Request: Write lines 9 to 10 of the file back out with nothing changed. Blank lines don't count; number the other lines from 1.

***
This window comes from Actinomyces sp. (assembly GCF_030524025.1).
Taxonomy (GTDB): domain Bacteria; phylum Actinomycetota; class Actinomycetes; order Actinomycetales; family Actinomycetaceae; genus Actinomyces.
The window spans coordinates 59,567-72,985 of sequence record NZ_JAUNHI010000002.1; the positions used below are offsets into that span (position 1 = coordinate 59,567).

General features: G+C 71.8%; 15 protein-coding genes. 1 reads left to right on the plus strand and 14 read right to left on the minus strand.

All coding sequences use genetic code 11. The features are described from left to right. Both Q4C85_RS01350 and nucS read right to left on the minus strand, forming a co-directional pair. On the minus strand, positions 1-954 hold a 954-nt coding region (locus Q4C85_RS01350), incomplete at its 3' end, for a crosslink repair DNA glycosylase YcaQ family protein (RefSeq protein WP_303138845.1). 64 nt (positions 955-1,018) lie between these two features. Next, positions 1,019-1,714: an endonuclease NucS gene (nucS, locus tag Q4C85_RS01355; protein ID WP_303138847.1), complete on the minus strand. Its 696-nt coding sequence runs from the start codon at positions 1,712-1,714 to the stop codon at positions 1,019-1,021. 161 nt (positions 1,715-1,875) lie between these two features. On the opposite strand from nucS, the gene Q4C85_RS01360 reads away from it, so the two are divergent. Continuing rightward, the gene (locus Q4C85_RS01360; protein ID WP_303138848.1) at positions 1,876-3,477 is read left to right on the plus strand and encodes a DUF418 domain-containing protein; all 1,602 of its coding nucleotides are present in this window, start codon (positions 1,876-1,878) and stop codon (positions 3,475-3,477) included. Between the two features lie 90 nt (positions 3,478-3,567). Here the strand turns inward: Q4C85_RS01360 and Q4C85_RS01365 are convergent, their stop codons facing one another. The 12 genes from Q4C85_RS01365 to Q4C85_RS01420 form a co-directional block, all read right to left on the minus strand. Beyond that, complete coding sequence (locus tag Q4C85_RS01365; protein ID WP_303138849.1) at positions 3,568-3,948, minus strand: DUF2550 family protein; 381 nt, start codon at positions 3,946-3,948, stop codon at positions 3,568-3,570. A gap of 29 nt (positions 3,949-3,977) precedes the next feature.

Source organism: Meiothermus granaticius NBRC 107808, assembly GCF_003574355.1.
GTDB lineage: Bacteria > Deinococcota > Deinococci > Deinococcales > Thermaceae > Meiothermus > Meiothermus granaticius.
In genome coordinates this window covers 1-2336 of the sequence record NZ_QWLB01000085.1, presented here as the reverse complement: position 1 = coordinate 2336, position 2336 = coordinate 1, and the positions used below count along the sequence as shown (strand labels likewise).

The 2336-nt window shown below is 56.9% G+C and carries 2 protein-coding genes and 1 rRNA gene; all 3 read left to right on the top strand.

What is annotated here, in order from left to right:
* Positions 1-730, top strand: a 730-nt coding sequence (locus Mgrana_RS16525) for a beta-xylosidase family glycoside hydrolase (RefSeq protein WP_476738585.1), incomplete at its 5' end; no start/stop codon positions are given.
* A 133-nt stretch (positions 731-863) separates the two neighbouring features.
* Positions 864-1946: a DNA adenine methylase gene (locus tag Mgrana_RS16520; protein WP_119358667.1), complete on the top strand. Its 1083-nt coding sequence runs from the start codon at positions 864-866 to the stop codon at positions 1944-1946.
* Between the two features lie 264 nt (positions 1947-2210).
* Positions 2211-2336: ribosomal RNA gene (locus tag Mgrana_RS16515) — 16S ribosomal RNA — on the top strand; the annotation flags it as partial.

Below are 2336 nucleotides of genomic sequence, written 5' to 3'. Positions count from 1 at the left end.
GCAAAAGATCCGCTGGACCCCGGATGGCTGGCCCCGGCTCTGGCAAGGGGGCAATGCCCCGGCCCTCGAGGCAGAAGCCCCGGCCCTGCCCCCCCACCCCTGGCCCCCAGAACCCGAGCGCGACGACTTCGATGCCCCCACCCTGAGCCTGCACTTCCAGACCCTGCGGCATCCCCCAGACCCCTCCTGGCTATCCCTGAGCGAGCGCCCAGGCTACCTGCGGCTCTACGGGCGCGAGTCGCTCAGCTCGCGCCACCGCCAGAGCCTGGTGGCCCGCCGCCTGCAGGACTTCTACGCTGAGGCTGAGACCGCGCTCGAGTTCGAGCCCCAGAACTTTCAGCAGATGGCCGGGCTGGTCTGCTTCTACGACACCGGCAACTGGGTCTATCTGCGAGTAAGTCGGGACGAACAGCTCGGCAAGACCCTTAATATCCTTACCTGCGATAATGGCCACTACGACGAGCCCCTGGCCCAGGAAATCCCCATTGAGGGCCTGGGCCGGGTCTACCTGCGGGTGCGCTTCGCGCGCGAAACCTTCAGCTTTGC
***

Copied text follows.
The 2336-nt window shown below is 56.9% G+C and carries 2 protein-coding genes and 1 rRNA gene; all 3 read left to right on the top strand.

What is annotated here, in order from left to right: